A whirlwind back nine at the John Deere Classic transformed Bryson DeChambeau from a much-discussed prospect into a PGA Tour winner.
DeChambeau started the day four shots behind Patrick Rodgers, but he closed with a back-nine 30 to put a charge into the crowds at TPC Deere Run. His 14-foot birdie on the final hole gave him a share of the lead, but when Rodgers bogeyed No. 17 and failed to chip in for birdie at the last it meant DeChambeau would be lifting the trophy after a final-round 65.
“I don’t even know what it means right now,” DeChambeau told CBS. “I’ve just been working so hard my whole life to try to do this. And to finally have it happen at the John Deere, where I started pretty much a couple years ago, is pretty incredible.”
DeChambeau made history during the summer of 2015 when he became just the fifth player to win both the U.S. Amateur and the NCAA individual title in the same year. He turned pro last spring and won the first Web.com Tour Finals event to secure his PGA Tour privileges for this season.
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While he gained notoriety for his unconventional approach and single-length irons, DeChambeau’s season got off to a rocky start and he missed his eighth cut in a row at the U.S. Open. While he turned things around beginning with a T-26 finish at the Travelers Championship the very next week, he entered the Deere ranked just 114th in the season-long points race with his status for next season in question.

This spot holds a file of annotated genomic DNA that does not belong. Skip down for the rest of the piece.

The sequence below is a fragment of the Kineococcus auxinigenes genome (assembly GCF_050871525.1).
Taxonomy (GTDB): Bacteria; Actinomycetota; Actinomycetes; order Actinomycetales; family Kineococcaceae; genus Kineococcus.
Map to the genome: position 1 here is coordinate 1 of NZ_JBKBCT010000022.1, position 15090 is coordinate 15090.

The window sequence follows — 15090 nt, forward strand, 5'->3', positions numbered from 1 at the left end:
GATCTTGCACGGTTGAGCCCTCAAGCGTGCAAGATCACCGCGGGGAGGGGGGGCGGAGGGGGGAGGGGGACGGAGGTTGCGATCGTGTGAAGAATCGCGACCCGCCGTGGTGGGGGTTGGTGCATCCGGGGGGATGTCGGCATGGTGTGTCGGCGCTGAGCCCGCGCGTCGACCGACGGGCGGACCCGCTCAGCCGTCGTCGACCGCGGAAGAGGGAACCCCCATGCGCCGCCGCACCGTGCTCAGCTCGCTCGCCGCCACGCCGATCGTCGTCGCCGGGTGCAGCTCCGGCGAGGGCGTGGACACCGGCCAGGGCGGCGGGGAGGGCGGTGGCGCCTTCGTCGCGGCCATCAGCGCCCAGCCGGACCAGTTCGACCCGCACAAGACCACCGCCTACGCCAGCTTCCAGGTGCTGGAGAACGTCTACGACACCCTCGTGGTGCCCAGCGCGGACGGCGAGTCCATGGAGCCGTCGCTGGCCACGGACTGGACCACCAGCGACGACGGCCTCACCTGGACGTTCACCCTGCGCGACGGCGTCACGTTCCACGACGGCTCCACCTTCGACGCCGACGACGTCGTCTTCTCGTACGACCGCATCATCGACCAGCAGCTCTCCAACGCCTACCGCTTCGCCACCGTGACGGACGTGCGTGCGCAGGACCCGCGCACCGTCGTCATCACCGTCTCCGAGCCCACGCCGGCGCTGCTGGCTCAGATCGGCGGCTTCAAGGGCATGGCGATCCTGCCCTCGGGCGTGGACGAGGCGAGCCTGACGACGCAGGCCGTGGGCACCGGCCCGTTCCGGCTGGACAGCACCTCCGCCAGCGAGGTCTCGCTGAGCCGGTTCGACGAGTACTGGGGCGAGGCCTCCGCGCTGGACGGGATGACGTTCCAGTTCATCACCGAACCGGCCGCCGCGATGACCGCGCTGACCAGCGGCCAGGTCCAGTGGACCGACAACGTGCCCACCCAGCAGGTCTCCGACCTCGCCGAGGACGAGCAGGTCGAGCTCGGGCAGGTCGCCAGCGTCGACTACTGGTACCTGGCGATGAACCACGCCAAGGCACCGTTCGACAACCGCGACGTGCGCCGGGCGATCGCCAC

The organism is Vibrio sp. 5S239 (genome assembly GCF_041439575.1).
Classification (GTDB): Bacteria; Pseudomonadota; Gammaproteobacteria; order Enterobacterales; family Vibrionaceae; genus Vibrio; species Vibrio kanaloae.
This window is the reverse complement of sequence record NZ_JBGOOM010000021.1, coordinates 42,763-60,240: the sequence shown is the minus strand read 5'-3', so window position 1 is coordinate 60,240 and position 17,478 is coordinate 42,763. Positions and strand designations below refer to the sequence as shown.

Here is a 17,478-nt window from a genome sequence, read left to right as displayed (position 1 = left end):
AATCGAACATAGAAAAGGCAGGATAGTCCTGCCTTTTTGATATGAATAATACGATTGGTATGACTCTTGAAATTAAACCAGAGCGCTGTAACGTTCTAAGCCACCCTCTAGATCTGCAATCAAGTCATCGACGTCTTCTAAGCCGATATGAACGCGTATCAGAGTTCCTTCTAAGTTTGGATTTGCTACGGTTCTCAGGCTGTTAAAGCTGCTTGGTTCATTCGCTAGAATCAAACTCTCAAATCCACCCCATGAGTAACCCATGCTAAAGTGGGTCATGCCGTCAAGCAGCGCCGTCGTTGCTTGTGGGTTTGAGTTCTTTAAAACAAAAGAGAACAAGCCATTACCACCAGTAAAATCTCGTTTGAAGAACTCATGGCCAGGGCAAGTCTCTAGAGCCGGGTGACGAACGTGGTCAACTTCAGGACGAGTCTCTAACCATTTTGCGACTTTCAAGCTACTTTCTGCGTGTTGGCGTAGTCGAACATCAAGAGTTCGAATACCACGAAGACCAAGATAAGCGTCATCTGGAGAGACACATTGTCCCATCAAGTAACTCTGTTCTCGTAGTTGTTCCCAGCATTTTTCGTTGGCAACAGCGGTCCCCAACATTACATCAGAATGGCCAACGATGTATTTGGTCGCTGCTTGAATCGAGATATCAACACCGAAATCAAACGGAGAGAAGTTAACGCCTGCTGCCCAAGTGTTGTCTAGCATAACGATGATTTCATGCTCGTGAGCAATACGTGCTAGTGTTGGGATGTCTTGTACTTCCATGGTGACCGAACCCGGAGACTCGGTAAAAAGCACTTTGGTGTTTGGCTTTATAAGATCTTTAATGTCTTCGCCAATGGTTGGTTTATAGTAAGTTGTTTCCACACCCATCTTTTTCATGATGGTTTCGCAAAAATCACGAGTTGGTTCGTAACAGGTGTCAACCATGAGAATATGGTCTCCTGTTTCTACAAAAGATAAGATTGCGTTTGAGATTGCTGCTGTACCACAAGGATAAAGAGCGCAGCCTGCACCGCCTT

That’s no longer an issue for the 23-year-old, who is now exempt on Tour through the 2018-19 season. He’s also in the PGA Championship and Masters by virtue of his win, and as the top finisher not otherwise exempt at TPC Deere Run he also earned the final spot in the field for The Open at Royal Birkdale.
It may be an unconventional approach, one that includes physics equations and featured side-saddled putting earlier in the year, but it has now made him a winner on Tour.
“I think that’s the true meaning of what I try and do is show everybody that look, there’s plenty of ways to do it and I like doing it my way,” DeChambeau said. “I feel comfortable doing it my way. Whatever way you want to do it out there, you can do it.”